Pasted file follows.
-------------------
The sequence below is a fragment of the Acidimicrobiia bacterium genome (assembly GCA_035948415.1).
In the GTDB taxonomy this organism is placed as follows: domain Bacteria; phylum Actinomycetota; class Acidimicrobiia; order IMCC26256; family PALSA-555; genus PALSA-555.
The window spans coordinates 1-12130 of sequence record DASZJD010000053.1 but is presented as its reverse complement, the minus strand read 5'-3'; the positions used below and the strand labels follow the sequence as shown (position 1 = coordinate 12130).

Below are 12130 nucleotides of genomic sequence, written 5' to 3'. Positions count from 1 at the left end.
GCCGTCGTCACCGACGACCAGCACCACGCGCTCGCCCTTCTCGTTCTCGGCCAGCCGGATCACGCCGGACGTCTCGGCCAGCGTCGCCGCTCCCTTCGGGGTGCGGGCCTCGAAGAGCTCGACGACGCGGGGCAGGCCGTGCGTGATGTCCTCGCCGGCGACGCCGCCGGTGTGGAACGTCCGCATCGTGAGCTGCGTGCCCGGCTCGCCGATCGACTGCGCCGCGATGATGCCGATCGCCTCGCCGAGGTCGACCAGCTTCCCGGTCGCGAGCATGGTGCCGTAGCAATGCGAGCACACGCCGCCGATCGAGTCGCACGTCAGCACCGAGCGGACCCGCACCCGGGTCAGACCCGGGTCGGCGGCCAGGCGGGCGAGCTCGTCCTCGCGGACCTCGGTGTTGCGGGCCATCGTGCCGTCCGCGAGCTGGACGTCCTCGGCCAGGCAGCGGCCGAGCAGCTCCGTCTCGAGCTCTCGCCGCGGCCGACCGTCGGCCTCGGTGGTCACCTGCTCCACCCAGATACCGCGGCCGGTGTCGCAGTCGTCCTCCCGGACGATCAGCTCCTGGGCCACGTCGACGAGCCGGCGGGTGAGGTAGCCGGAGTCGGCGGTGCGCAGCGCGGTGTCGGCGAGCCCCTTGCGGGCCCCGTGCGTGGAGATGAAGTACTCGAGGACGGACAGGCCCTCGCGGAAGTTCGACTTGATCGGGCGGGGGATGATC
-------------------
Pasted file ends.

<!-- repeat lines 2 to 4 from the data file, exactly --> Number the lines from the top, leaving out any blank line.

In the GTDB taxonomy this organism is placed as follows: domain Bacteria; phylum Actinomycetota; class Acidimicrobiia; order IMCC26256; family PALSA-555; genus PALSA-555.
The window spans coordinates 1-12130 of sequence record DASZJD010000053.1 but is presented as its reverse complement, the minus strand read 5'-3'; the positions used below and the strand labels follow the sequence as shown (position 1 = coordinate 12130).

Below are 12130 nucleotides of genomic sequence, written 5' to 3'. Positions count from 1 at the left end.